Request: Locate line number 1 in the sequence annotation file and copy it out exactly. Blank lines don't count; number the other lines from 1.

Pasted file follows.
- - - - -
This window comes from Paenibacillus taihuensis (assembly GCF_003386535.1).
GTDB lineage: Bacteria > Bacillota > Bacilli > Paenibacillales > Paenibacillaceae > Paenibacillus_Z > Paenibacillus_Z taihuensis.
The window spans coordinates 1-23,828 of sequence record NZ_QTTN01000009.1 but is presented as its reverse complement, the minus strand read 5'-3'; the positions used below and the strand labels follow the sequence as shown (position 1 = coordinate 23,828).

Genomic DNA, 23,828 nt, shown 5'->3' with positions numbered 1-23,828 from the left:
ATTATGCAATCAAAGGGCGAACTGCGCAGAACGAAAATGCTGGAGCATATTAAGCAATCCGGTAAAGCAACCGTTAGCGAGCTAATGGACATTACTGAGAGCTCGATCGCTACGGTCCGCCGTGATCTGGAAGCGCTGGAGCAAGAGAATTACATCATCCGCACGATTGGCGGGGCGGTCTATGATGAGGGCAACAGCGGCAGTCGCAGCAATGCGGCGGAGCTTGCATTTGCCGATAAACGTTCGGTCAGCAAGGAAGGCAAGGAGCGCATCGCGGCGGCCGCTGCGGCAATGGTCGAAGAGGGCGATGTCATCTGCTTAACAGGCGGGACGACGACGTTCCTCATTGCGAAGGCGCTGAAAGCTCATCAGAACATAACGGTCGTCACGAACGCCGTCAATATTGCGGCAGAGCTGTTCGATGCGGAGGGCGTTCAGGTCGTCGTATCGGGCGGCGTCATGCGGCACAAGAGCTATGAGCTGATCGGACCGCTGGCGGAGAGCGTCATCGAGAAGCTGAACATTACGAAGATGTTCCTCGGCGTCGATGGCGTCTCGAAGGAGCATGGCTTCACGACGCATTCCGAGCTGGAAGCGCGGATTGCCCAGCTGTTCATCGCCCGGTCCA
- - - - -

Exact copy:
This window comes from Paenibacillus taihuensis (assembly GCF_003386535.1).